Jake Heggie: Moby-Dick
Jay Hunter Morris (Captain Ahab), Morgan Smith (Starbuck), Jonathan Lemalu (Queequeg), Stephen Costello (Greenhorn), Talise Trevigne (Pip), Matthew O’Neill (Flask), Robert Orth (Stubb), Joo Won Kang (Captain Gardiner), Carmichael Blankenship (Tashtego), Bradley Kynard (Daggoo), Chester Pidduck (Nantucket Sailor), Anders Froehlich (Spanish Sailor), San Francisco Opera Chorus, Ian Robertson (Chorus Director), Kay Stern (Concertmaster), San Francisco Opera Orchestra, Patrick Summers (Conductor), Leonard Foglia (Stage Director), Robert Brill (Set Designer), Jane Greenwood (Costume Designer), Donald Holder (Lighting Designer), Elaine J. McCarthy (Projection Designer), Keturah Stickann (Movement Director/Choreographer)
Recording: San Francisco Opera (October 2012) – 193’ (including bonus material)
EuroArts #2059658 (Distributed by Naxos of America)
Herman Melville’s classic about a maniacal Nantucket captain’s desperate search to finish off the notorious white sperm whale once and for all comes to life under the amazing stage direction of Leonard Foglia. Set against the powerful musical backdrop by Jake Heggie, Moby-Dick is a high-techno drama engulfing all senses of the body.
Moby-Dick made its world premiere in 2010 in Dallas to commemorate the opening of the city’s new Winspear Opera House. The work is a joint commission of the Dallas, San Diego, San Francisco, and Calgary opera companies plus the State Opera of South Australia. Like the Pequod, Moby-Dick has traveled around the world and has recently been televised on PBS (November 1, 2013.) The highly anticipated production will make landfall once again at The Washington National Opera House in February 2014.
ConcertoNet has been present for several of the celebratory events surrounding Moby-Dick since its inception. Paul Wooley’s insightful 2009 article highlighted the opera’s genesis and developmental aspects (Read here) while Christie Grimstad caught up with Messieurs Heggie and Foglia during a 2010 press mixer at San Diego Opera (Read here). Two years later San Diego Opera’s well-publicized event brought Moby-Dick to the Civic Theatre that was a bit unsettling on opening night. In this go-around, Ben Heppner was cast as Captain Ahab, but the heldentenor began experiencing vocal problems well ahead of the opera’s opening night of February 18, 2012 (after he had withdrawn from The Met’s 2011 Ring as Siegfried.) With a cracking voice and clearly struggling with the music, Heppner cancelled the remainder of performances, and he was replaced by Jay Hunter Morris (Read here).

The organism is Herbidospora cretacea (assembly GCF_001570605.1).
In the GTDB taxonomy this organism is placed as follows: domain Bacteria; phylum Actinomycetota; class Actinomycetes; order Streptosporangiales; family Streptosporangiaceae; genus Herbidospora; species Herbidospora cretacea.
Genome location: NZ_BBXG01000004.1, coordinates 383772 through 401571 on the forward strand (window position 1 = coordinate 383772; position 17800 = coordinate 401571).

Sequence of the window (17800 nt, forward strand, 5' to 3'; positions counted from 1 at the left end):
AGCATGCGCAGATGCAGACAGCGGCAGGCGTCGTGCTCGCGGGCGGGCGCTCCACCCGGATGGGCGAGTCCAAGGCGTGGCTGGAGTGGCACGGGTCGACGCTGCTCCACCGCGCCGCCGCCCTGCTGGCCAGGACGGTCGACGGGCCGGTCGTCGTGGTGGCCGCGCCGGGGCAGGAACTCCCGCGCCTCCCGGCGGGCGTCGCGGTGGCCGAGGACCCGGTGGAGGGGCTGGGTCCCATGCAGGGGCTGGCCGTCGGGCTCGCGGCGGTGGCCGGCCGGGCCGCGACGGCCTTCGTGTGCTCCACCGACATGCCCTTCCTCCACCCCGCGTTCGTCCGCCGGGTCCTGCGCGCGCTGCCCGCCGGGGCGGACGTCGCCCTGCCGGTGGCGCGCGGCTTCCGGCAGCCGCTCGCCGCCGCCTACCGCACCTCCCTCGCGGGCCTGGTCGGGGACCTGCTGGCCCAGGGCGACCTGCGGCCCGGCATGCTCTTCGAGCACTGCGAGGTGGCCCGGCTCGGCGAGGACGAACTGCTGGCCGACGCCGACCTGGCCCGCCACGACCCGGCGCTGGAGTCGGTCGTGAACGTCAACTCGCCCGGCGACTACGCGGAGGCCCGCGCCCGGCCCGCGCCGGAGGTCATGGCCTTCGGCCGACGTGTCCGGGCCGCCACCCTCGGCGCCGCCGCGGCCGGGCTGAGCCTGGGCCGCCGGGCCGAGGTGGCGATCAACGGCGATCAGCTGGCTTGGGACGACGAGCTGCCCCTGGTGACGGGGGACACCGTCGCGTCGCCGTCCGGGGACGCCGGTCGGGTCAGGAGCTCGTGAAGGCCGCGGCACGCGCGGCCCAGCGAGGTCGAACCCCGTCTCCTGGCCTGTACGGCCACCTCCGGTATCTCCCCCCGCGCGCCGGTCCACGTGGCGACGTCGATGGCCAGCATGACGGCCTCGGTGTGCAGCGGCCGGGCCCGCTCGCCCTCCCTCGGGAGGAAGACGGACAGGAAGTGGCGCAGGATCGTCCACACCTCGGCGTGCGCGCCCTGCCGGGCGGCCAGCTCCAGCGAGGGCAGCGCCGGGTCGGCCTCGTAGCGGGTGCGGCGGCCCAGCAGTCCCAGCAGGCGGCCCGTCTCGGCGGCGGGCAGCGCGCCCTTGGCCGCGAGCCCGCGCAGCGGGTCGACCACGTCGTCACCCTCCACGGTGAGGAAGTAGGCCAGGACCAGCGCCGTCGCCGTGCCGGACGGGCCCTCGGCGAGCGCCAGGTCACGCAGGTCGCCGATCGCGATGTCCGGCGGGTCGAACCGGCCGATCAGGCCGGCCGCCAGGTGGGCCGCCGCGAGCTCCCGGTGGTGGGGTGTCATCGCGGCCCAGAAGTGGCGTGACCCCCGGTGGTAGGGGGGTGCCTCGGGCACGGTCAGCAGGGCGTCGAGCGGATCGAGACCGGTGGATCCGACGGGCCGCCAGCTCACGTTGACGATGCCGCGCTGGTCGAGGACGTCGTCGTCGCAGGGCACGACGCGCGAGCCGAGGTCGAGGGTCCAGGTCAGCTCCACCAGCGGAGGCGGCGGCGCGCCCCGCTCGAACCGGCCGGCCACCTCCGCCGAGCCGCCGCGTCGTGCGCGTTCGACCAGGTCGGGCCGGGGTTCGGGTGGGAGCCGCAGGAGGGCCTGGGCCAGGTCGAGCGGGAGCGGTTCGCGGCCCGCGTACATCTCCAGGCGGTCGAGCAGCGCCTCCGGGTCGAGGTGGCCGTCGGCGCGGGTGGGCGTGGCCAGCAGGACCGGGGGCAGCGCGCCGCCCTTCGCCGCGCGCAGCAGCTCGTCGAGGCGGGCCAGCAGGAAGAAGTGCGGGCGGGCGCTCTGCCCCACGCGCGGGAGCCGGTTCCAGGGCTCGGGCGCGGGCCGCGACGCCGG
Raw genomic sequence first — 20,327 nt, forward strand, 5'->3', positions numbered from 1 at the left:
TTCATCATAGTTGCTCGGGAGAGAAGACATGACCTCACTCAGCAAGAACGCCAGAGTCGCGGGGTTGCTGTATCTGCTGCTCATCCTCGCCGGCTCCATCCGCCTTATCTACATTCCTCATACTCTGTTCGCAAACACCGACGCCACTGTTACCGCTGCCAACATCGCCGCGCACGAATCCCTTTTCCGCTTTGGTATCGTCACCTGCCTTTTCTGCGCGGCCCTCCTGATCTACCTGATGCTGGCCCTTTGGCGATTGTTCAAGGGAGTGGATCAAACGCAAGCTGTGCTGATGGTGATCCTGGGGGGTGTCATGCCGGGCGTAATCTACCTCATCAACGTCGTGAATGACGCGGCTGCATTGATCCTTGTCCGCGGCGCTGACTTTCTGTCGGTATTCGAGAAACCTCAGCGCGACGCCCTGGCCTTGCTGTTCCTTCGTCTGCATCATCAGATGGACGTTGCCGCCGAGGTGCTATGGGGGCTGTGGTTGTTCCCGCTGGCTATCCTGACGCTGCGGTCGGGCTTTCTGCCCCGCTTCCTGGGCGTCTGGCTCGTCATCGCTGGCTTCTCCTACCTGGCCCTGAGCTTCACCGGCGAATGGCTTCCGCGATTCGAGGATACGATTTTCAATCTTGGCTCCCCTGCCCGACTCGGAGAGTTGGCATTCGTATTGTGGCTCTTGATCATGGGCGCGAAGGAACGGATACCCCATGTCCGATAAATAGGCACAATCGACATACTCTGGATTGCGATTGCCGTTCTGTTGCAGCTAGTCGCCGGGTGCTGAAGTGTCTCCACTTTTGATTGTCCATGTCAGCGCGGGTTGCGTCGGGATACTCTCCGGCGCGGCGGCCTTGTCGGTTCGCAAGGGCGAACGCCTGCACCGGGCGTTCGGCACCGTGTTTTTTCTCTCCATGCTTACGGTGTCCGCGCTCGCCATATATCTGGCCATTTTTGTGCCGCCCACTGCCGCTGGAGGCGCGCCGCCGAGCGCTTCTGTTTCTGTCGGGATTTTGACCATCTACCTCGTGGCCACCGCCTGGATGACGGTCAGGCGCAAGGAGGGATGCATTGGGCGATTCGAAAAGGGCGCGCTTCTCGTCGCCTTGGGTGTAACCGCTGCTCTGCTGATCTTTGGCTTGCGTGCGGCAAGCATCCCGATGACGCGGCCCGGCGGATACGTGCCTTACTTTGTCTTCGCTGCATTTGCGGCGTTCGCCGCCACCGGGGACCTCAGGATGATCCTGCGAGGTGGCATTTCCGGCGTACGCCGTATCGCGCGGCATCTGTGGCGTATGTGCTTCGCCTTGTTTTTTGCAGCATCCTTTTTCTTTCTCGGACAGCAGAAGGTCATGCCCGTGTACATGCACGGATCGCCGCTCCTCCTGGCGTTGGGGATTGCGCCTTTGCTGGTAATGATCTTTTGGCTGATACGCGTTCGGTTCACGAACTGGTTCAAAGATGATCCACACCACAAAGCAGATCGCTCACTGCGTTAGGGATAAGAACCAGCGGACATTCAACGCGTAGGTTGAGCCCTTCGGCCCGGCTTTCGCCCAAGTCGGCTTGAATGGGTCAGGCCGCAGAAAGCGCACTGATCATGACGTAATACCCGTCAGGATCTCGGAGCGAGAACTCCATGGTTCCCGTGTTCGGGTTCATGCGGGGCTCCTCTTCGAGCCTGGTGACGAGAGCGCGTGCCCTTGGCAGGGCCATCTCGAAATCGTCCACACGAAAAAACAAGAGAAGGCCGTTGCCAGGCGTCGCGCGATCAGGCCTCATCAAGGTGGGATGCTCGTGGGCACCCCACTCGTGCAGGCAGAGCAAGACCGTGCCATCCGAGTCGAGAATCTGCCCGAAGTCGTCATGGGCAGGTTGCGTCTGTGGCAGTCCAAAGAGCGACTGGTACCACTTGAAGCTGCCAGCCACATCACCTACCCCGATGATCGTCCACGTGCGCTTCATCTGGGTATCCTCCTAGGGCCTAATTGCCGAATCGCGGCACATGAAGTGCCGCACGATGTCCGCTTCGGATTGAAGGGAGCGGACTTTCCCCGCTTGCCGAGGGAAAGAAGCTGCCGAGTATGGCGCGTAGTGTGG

Very much the approachable, open-minded composer, Jake Heggie fosters permeable confluences amongst principals that infiltrate Moby-Dick with fluidity, palpability and energy it so justly deserves. It’s one thing to see the Melville musical invention in person, but it’s even mightier reading the characters’ emotions pouring out of the screen. With profuse sweat dripping down his face and blood vessels ready to pop in his temple is evidence enough of how much Jay Hunter Morris lives his role…the drive and draw are downright scary, yet he also shows his softer side while singing his “The Symphony” with Starbuck which is exceedingly well executed by Morgan Smith. Smith’s altercation with Hunter Morris will leave one breathless.
The newbie, Greenhorn, belongs to Stephen Costello. In the appendix interview, Costello elaborates on his approach of the character without preconceived notions. His voice rings with buttery sincerity and gradually unveils religious compassion when befriending harpooner Queequeg. South Pacific islander Johnathan Lemalu (the harpooner) has a pacifying way of exposing alternatives to Christianity in his “Ramadan” aria early on in Act I. One can only help but feel his reverence, kindness and peace aboard the ship. Talise Trevigne fits perfectly into the trouser role of Pip.
Through individual narrations in the addendum DVD, one realizes the tremendous respect and admiration each of the principals have for Jake Heggie. Equally fascinating are the composer’s own thoughts on the subject, and words by librettist Gene Scheer provide interesting literary perspectives especially when both men visited Nantucket personally during the conceptual phases of Moby-Dick.
It is with great hope that this 21st century adventure will be able to gain a foothold in the opera repertoire.